The 2019 federal red snapper season began June 1 and runs 97 days for private recreational anglers, and we hope that calm seas and good weather allow for great fishing! It wasn’t that long ago when you could count the number of days of the federal red snapper season on two hands. With all the recent changes, it’s worthwhile to look back to see how the red snapper fishery has changed in such a short time.
In 2015, the federal recreational red snapper season was only 10 days, a drastic decrease from the 40 days they had the previous year. Anglers felt the squeeze and were dismayed to have only a week and a half to venture into federal waters to harvest red snapper. Despite anglers following federal regulations, National Oceanic and Atmospheric Administration (NOAA) Fisheries determined that private anglers continued to overharvest their quota. This resulted in 2015 being the first-year anglers were penalized with a 20% buffer to ensure the quota was not exceeded again.
That same year, The Center for Sportfish Science and Conservation (CSSC) debuted the iSnapper app in an effort to increase available data. The app allowed private recreational anglers a means to self-report their fishing effort and harvest information to help Texas Parks and Wildlife Department (TPWD) manage the red snapper fishery. iSnapper was created with busy fishermen in mind and takes only a few minutes to submit a trip, with catch and trip information being entered directly from the app (Image 1) or from a computer after a trip is completed (Image 2). It was the hope of CSSC that more refined data would encourage NOAA Fisheries to remove the quota buffer and provide anglers with more fishing days.
However, the 2016 private season was comparable to the previous year, anglers still only had a handful of days to fish for red snapper in federal waters. We were encouraged though to have encountered many anglers that were active iSnapper users. These forward-thinking individuals realized the need for better data and were hopeful that by submitting their trips they would be rewarded with more fishing days. Unfortunately, this was not the case and in 2017 the season was just 3 days. Many iSnapper supporters felt as though their data did not matter; “What’s the point?” is what we heard.
Fortunately, the Department of Commerce recognized the importance of the red snapper fishery to Gulf anglers, and in an unprecedented move, they ordered NOAA Fisheries to re-open the season for an additional 39 days. Anglers had a dramatic opinion reversal and a renewed enthusiasm for reporting trips.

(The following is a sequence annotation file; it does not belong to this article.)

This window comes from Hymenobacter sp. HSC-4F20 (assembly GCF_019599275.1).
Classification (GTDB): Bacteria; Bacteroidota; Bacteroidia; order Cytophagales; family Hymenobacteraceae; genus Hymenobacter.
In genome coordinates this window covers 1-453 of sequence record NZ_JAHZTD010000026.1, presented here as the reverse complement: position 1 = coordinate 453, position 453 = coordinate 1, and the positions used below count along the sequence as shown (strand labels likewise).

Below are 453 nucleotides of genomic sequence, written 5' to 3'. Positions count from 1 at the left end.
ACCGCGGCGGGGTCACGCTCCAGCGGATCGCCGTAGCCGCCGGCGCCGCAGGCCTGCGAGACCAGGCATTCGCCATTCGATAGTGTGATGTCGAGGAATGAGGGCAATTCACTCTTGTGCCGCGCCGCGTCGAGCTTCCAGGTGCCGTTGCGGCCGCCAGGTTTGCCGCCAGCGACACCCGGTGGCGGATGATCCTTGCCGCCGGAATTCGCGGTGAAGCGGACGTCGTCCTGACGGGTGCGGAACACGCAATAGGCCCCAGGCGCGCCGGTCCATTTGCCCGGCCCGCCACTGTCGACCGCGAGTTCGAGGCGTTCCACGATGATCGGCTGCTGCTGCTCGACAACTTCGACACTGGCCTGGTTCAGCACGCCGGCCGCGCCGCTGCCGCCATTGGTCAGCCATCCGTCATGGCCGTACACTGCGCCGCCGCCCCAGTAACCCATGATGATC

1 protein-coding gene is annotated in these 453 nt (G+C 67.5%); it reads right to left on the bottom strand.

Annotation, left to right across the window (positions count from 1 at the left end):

In 2018, all five Gulf states gained management authority over the red snapper fishery to test “Regional Management” under a special Exempted Fishing Permit (EFP), and it was a huge success. In fact, private anglers in Texas were able to enjoy an 82-day season in federal waters. To ensure red snapper would not be overharvested in Texas, TPWD projected landings from the year-round state water season and the landings during previous years’ federal seasons to estimate the number of days it would take to harvest the quota. The estimate was intentionally conservative, and Texas only harvested 75% of the 2018 allowable catch limit. The long season was encouraging to anglers, and they responded in kind with a record-breaking number of trips reported on iSnapper.
Although iSnapper has gained recognition over the years, many anglers still wonder why they need to report their trips, especially since the EFP was so successful. The short story is: the more individuals that report their harvest and fishing effort, the more data is available to make more accurate harvest rate estimations in order to avoid overestimation and to continue these months-long fishing seasons. Providing data through apps like iSnapper is pivotal for allowing state management of red snapper in federal waters.
The iSnapper app was never intended to replace the TPWD creel survey but to supplement this world-class program with a means to manage offshore fisheries characterized by short seasons. This is especially the case due to the difficulty in surveying anglers that have their own private docks, as well as anglers that may return to the dock after the creel surveys are completed (after 6:00pm). The additional data from iSnapper, in coordination with the TPWD creel survey, found that despite the 82-day season in 2018, there was a decrease in total landings and effort when compared to the 42-day season in 2017. These findings suggest that increasing the number of fishing days might result in reduced fishing pressure.
Just recently, the Gulf of Mexico Fishery Management Council passed Amendment 50, making regional management permanent, so we are hopeful that these prolonged seasons will continue. With all the progress made in just the last 12 months, we are optimistic about the future of red snapper management in the Gulf of Mexico. To help ensure we continue in the right direction, do your part to support state management by having iSnapper on your phone and submitting every trip.To learn more about the Center for Sportfish Science and Conservation at the Harte Research Institute please visit our homepage at http://www.sportfishcenter.org.
About the authors:
Tara Topping is the iSnapper Coordinator for the Center for Sportfish Science & Conservation at Harte Research Institute for Gulf of Mexico Studies.
Greg Stunz is the Endowed Chair for Fisheries and Ocean Health and the Director of Center for Sportfish Science & Conservation at Harte Research Institute for Gulf of Mexico Studies, and is a professor of marine biology at Texas A&M University-Corpus Christi.